Comments

  • Thanks for proving my point--that's exactly the kind of wording I'm talking about. Those three options don't even belong together. Why doesn't the first option say anything about 'even if they aren't prepared for college'?

    A more telling question would be:

    Would you prefer to receive a degree/certificate from a 2-year college or a 4-year university?

    Not much gray area there.

    I don't think putting words like 'sometimes','some students', 'always', or trying to lead respondents to a certain choice in a survey gives an accurate representation of the data that you are actually trying to obtain.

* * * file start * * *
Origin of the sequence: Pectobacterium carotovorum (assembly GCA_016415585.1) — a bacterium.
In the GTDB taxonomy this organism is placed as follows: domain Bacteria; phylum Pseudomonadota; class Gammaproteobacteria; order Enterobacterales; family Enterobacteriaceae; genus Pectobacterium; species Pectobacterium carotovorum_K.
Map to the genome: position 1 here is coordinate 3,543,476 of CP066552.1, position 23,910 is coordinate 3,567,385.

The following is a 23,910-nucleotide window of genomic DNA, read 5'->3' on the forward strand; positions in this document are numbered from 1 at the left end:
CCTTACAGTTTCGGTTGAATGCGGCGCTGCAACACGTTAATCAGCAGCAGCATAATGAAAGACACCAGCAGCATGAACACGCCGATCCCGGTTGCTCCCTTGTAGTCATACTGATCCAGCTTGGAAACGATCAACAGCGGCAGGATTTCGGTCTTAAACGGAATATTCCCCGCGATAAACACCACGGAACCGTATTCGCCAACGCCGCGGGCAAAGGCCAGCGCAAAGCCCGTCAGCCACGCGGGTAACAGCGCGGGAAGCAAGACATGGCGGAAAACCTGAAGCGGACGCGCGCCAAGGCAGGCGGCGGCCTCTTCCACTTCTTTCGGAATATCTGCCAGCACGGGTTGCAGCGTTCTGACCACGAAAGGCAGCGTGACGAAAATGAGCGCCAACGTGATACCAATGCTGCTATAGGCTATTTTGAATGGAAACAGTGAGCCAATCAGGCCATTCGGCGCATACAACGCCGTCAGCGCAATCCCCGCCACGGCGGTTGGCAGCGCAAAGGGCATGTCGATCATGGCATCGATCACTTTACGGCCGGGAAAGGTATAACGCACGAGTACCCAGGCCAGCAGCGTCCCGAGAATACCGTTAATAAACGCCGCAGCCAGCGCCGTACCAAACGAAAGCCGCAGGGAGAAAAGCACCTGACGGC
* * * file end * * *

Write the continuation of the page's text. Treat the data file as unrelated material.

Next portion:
Just to clarify...I didn't say I was for or against HB2556, I just said the survey you posted isn't very useful.

    March 29, 2011 at 3:12 p.m.
  • mytwocents,

    It's kind of hard to draw any conclusions from that article. Here's one of the statistics:

    "The poll found that the vast majority of Americans (71%) believe it is advantageous for some students to attend a community college, rather than a four-year institution."

    Huh? So 71% of those polled think it's a good idea that SOME students attend a CC? Well no joke! It would probably also be reasonable to assume that at least 70% would think it's a good idea that SOME students attend a 4-year college. The numbers don't carry any weight because the wording is dumb.

    You can't really put any faith into polls. Wording plays a big part in how people answer...you'd have to actually see the poll to determine its value.

    March 29, 2011 at 2:01 p.m.